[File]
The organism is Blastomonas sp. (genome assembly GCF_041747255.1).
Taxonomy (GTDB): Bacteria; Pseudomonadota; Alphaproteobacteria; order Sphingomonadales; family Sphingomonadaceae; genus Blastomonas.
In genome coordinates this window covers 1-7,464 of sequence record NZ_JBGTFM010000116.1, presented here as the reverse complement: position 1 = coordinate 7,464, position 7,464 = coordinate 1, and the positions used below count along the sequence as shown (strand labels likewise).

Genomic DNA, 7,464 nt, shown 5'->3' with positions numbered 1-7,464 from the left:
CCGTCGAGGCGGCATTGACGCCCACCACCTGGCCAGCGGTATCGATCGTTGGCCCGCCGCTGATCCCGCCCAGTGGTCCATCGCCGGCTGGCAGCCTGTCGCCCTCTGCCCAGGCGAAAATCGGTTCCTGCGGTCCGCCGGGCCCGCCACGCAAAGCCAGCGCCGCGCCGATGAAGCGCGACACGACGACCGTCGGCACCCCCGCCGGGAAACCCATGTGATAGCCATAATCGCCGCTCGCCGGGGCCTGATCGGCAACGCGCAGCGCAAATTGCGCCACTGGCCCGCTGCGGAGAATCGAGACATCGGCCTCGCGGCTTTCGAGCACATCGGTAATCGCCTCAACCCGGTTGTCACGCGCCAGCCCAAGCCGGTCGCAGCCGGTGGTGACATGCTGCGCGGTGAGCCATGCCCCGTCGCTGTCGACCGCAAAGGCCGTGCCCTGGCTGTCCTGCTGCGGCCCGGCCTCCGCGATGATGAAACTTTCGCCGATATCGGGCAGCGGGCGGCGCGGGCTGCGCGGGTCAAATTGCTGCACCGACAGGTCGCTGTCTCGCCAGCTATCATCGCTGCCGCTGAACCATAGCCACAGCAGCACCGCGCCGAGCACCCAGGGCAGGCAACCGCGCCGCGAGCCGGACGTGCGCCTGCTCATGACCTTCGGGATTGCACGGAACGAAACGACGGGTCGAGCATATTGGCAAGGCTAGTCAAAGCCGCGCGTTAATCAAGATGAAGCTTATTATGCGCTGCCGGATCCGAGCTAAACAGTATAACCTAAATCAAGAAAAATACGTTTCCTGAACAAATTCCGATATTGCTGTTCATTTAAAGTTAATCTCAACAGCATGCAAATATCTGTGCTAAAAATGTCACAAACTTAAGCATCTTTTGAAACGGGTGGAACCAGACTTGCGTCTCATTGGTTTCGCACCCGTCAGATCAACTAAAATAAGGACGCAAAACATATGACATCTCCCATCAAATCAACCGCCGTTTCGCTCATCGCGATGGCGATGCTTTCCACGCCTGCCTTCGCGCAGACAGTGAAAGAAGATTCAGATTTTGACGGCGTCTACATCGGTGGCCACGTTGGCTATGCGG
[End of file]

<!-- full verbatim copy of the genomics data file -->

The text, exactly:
The organism is Blastomonas sp. (genome assembly GCF_041747255.1).
Taxonomy (GTDB): Bacteria; Pseudomonadota; Alphaproteobacteria; order Sphingomonadales; family Sphingomonadaceae; genus Blastomonas.
In genome coordinates this window covers 1-7,464 of sequence record NZ_JBGTFM010000116.1, presented here as the reverse complement: position 1 = coordinate 7,464, position 7,464 = coordinate 1, and the positions used below count along the sequence as shown (strand labels likewise).

Genomic DNA, 7,464 nt, shown 5'->3' with positions numbered 1-7,464 from the left:
CCGTCGAGGCGGCATTGACGCCCACCACCTGGCCAGCGGTATCGATCGTTGGCCCGCCGCTGATCCCGCCCAGTGGTCCATCGCCGGCTGGCAGCCTGTCGCCCTCTGCCCAGGCGAAAATCGGTTCCTGCGGTCCGCCGGGCCCGCCACGCAAAGCCAGCGCCGCGCCGATGAAGCGCGACACGACGACCGTCGGCACCCCCGCCGGGAAACCCATGTGATAGCCATAATCGCCGCTCGCCGGGGCCTGATCGGCAACGCGCAGCGCAAATTGCGCCACTGGCCCGCTGCGGAGAATCGAGACATCGGCCTCGCGGCTTTCGAGCACATCGGTAATCGCCTCAACCCGGTTGTCACGCGCCAGCCCAAGCCGGTCGCAGCCGGTGGTGACATGCTGCGCGGTGAGCCATGCCCCGTCGCTGTCGACCGCAAAGGCCGTGCCCTGGCTGTCCTGCTGCGGCCCGGCCTCCGCGATGATGAAACTTTCGCCGATATCGGGCAGCGGGCGGCGCGGGCTGCGCGGGTCAAATTGCTGCACCGACAGGTCGCTGTCTCGCCAGCTATCATCGCTGCCGCTGAACCATAGCCACAGCAGCACCGCGCCGAGCACCCAGGGCAGGCAACCGCGCCGCGAGCCGGACGTGCGCCTGCTCATGACCTTCGGGATTGCACGGAACGAAACGACGGGTCGAGCATATTGGCAAGGCTAGTCAAAGCCGCGCGTTAATCAAGATGAAGCTTATTATGCGCTGCCGGATCCGAGCTAAACAGTATAACCTAAATCAAGAAAAATACGTTTCCTGAACAAATTCCGATATTGCTGTTCATTTAAAGTTAATCTCAACAGCATGCAAATATCTGTGCTAAAAATGTCACAAACTTAAGCATCTTTTGAAACGGGTGGAACCAGACTTGCGTCTCATTGGTTTCGCACCCGTCAGATCAACTAAAATAAGGACGCAAAACATATGACATCTCCCATCAAATCAACCGCCGTTTCGCTCATCGCGATGGCGATGCTTTCCACGCCTGCCTTCGCGCAGACAGTGAAAGAAGATTCAGATTTTGACGGCGTCTACATCGGTGGCCACGTTGGCTATGCGG